On August 29, 2012, the SEC proposed rules (the “Proposed Rules”) to implement these changes to Rule 506 and Rule 144A. The SEC will seek public comments on the Proposed Rules and any comments must be received on or before October 5, 2012. Following the review of comments by the SEC, the final rules will be issued. Issuers are not able to avail themselves of the Proposed Rules until final rules are enacted and effective. Since Rule 506 offerings and Rule 144A offerings are widely used by U.S and foreign issuers to access the capital markets, we anticipate that the final rules, assuming that they are substantially similar to the Proposed Rules, will allow for greater flexibility in the capital raising process by relaxing existing regulatory requirements on publicity.Read more.

SEC Proposes Rules to Eliminate the Prohibition Against General Solicitation and Advertising in Certain Private Securities Offerings – Private Investment Funds Perspective
08.31.12

On August 29, 2012, the SEC proposed rules to implement provisions of the JOBS Act that directed the SEC to amend its rules to permit general solicitation or general advertising  in connection with private offerings of securities under Rule 506 of Regulation D under the Securities Act of 1933 if all purchasers of the securities are accredited investors and the issuer had taken reasonable steps to verify that all purchasers of the securities are accredited investors. Since private investment funds typically rely on Rule 506 in connection with their fundraisings in the United States, we anticipate that the final rules, assuming that they are substantially similar to the proposed rules, will allow for greater flexibility in the United States fundraising process by relaxing existing regulatory requirements on publicity. This memorandum focuses on the aspects of the proposed changes to Rule 506 that are relevant for private investment funds. Read more.

Podcast Series: Impact of the JOBS Act on Private Equity

Part 1: Changes to the IPO Process
07.03.12

The Jumpstart Our Business Startups Act (or “JOBS Act”) became law on April 5, 2012. Intended to make it easier for businesses to raise capital, the JOBS Act may have meaningful benefits for private equity firms and their portfolio companies. Simpson Thacher is pleased to present its Impact of the JOBS Act on Private Equity Podcast Series, focusing on the practical implications for private equity firms and their portfolio companies. In part 1 of the series, available now, Simpson Thacher capital markets partners Josh Bonnie and Joe Kaufman discuss important changes to the IPO process and related benefits for a new class of “emerging growth companies,” which may make it easier for portfolio companies to go public in the United States.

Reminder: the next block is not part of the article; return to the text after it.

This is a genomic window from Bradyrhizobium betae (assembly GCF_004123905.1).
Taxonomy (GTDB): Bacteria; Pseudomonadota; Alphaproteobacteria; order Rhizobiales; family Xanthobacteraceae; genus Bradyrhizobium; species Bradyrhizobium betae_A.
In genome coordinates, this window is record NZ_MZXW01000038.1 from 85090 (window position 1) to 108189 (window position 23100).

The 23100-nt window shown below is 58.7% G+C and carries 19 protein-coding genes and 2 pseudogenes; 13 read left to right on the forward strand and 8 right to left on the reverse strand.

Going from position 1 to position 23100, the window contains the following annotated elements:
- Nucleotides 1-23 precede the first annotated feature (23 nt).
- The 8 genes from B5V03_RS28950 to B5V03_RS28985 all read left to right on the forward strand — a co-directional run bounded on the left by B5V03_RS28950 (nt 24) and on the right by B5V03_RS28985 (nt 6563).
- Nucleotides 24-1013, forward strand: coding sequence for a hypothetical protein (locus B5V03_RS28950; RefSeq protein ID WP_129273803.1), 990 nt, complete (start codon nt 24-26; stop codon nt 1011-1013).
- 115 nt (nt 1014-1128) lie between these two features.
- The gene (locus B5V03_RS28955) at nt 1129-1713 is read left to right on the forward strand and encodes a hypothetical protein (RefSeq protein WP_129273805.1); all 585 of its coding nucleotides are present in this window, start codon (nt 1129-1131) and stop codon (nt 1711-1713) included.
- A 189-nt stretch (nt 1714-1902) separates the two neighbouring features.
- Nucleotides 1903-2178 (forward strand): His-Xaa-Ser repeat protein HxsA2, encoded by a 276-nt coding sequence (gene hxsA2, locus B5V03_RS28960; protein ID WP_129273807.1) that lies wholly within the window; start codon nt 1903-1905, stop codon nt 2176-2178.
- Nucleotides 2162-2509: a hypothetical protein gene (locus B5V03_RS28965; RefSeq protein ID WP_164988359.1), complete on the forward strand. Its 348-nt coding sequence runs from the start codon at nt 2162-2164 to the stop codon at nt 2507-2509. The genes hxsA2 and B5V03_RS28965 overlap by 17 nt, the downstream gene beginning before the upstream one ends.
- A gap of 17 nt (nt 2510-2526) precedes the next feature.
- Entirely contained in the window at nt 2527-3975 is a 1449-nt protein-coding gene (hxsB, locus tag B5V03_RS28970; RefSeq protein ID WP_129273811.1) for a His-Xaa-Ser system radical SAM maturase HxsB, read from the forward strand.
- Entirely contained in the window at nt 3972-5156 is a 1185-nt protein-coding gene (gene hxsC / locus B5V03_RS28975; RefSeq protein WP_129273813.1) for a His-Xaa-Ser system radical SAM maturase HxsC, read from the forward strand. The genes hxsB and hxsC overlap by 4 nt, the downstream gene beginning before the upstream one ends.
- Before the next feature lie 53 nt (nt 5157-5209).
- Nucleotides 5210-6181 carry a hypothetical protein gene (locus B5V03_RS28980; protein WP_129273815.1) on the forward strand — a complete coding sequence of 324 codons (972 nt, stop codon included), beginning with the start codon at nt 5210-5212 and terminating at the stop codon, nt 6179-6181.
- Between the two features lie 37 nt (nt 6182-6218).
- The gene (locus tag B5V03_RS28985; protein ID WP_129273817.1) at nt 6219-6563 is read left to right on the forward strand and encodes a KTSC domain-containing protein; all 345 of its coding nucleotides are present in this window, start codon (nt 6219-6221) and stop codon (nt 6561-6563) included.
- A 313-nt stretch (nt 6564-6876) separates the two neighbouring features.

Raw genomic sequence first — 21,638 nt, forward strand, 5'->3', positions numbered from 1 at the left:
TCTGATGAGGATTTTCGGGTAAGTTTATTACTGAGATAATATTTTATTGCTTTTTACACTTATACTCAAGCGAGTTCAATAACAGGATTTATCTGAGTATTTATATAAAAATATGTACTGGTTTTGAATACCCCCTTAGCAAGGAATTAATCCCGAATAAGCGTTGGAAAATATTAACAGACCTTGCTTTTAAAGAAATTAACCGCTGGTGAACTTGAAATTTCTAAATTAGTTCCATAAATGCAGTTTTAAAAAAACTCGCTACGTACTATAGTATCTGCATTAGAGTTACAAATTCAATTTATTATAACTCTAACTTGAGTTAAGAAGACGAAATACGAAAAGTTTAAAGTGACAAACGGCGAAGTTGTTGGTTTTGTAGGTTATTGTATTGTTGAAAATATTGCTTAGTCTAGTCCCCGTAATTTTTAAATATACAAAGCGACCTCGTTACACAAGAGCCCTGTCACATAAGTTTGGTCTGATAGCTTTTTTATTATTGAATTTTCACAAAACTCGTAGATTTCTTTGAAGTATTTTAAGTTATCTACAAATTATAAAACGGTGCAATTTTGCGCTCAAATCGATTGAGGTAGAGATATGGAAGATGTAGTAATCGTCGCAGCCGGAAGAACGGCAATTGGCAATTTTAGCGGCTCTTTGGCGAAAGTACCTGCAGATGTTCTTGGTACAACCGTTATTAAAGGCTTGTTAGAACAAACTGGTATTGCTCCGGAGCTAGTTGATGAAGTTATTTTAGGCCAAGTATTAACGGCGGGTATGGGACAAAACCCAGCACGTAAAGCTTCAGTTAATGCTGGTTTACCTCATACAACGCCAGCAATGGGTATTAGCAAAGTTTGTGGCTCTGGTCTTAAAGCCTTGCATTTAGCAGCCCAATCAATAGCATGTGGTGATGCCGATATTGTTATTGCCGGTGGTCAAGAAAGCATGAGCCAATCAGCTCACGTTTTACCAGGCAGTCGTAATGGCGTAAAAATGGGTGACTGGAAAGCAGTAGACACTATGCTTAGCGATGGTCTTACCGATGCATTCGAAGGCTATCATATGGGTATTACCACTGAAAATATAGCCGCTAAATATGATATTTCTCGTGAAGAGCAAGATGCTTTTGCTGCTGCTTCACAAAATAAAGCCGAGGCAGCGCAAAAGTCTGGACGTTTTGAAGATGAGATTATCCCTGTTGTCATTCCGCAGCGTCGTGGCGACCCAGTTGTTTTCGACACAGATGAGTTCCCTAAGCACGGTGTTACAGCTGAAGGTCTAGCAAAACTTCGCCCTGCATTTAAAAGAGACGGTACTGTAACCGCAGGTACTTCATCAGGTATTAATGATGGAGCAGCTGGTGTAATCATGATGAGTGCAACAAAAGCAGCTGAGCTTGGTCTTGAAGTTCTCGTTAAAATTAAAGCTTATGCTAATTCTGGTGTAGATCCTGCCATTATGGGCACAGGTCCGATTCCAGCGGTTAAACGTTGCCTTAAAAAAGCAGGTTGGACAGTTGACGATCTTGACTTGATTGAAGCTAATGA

To access the podcast, please click the appropriate link:

To access and print the slides accompanying the podcast, please click here.

Podcast Series: Impact of the JOBS Act on Private Equity

Part 2: The JOBS Act for Portfolio Companies
07.10.12

In part 2 of the series, available now, Simpson Thacher capital markets partners Josh Bonnie and Joe Kaufman discuss the benefits of the JOBS Act for portfolio companies of private equity firms.

To access the podcast, please click the appropriate link:

To access and print the slides accompanying the podcast, please click here.

Congress Adopts Capital Access Reform
03.27.12

The U.S. Congress today passed The Jumpstart Our Business Startups Act (the "JOBS Act"), a package of capital access reforms intended to (1) encourage initial public offerings by "emerging growth companies" and (2) facilitate the ability of companies to raise capital in private and small public offerings without registration with the Securities and Exchange Commission. The JOBS Act passed the Senate by a vote of 73-26 and the House of Representatives by a vote of 380-41 and President Obama is expected to sign the legislation into law shortly. The legislation passed by Congress is identical to the version initially passed by the House on March 8, with the exception of the provisions relating to "crowdfunding," which were amended to provide for additional investor protections. Read more.

House Passes Capital Access Reform Legislation
03.12.12

On March 8, 2012, the U.S. House of Representatives passed the Jumpstart Our Business Startups Act (the "JOBS Act") in a 390-23 vote reflecting bipartisan support for the legislation. The JOBS Act is intended to (1) encourage initial public offerings by "emerging growth companies" and (2) facilitate the ability of companies to raise capital in private and small public offerings without registration with the Securities and Exchange Commission. Read more.